Sat, Sep 03, 2011
Prestigious University Allegedly Shipped Devices With Lithium
Batteries Which Caught Fire
FAA is proposing a $175,000 civil penalty against the Massachusetts
Institute of Technology (MIT) for alleged violations of Department
of Transportation Hazardous Materials Regulations. The FAA alleges
that MIT offered a fiberboard box containing 33 electronic devices
to FedEx for transportation by air from Cambridge to Seattle on
Aug. 25, 2009. Each electronic device consisted of a lithium
battery attached to a circuit board and tube-like container.
The package was discovered with smoke and flames coming from it
while it was moving on a conveyor at the FedEx sorting facility in
Medford, MA. Two of the devices in the package heated and
melted, which caused the surrounding cushioning and packaging to
catch fire. Because the package was not properly labeled and
marked, Federal Express employees did not know the shipment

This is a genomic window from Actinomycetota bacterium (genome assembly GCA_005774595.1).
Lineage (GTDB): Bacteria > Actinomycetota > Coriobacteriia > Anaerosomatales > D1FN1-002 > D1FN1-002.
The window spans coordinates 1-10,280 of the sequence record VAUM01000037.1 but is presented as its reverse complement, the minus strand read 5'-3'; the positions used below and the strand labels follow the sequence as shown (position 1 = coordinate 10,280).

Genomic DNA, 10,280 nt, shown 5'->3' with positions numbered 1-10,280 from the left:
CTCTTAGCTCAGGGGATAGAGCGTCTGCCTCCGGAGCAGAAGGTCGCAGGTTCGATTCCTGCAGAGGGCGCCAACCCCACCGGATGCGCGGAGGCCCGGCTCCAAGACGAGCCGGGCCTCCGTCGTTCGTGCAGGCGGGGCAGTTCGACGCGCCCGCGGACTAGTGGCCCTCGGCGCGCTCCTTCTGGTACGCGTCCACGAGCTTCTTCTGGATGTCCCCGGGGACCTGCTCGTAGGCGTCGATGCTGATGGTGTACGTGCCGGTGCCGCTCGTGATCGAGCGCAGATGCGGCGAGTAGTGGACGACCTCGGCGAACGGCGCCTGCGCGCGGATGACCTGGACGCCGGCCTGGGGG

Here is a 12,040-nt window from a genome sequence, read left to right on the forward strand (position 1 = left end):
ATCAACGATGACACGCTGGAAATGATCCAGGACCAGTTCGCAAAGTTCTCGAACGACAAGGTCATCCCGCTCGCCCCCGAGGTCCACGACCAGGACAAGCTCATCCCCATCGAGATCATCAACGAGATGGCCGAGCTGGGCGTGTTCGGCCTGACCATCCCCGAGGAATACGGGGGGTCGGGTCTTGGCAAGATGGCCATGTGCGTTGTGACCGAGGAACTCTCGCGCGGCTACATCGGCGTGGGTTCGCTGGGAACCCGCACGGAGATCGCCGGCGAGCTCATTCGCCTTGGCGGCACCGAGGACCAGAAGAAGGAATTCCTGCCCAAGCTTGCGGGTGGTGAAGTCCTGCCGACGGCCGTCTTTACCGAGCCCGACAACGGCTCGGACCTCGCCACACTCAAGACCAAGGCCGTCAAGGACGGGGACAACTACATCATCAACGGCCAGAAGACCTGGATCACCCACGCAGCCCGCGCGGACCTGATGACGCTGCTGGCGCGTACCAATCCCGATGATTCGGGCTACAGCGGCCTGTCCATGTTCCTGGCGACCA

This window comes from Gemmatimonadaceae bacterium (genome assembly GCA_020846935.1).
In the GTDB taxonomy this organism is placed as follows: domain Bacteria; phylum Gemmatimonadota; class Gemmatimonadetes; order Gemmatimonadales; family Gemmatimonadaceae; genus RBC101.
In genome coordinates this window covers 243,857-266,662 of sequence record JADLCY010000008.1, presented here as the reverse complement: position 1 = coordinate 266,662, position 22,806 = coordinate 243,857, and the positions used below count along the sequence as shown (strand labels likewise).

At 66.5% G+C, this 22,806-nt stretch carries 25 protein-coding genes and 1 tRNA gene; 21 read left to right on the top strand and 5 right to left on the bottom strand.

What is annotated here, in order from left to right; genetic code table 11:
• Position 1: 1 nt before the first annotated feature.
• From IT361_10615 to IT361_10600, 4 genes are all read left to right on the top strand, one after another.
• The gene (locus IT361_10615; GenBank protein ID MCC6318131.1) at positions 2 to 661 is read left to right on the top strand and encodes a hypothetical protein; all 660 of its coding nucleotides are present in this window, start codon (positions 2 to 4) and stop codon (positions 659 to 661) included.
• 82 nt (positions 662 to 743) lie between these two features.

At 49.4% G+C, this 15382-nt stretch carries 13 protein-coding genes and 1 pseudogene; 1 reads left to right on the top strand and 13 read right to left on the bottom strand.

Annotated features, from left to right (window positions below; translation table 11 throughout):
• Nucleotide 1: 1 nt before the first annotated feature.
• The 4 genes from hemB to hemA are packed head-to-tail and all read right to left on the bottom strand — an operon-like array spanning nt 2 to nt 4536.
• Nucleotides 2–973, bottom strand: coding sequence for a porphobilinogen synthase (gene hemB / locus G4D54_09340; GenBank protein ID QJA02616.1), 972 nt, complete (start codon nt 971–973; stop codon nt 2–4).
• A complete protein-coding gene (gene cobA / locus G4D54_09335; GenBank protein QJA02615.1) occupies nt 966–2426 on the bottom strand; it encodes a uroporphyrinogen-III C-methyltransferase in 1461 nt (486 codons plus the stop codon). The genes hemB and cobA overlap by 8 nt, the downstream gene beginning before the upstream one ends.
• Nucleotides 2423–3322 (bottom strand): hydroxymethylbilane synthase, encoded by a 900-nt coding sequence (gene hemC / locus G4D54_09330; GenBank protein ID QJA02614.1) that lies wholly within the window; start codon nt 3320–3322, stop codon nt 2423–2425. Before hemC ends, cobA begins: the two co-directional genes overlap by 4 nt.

contained hazardous material. They made several unsuccessful
attempts to extinguish the flames with a fire extinguisher.
Specifically, the batteries were not packaged in a manner that
would prevent a short-circuit that could create sparks or generate
a dangerous quantity of heat. MIT allegedly offered the box
when it was not packaged, marked, classed, described, labeled or in
condition for shipment as required by regulations. The
airbill accompanying the shipment specifically stated the shipment
did not contain dangerous goods.
In addition, the FAA alleges MIT employees were not properly
trained and tested to handle hazardous material.
MIT has 30 days from receipt of the FAA’s enforcement
letter to respond to the agency.
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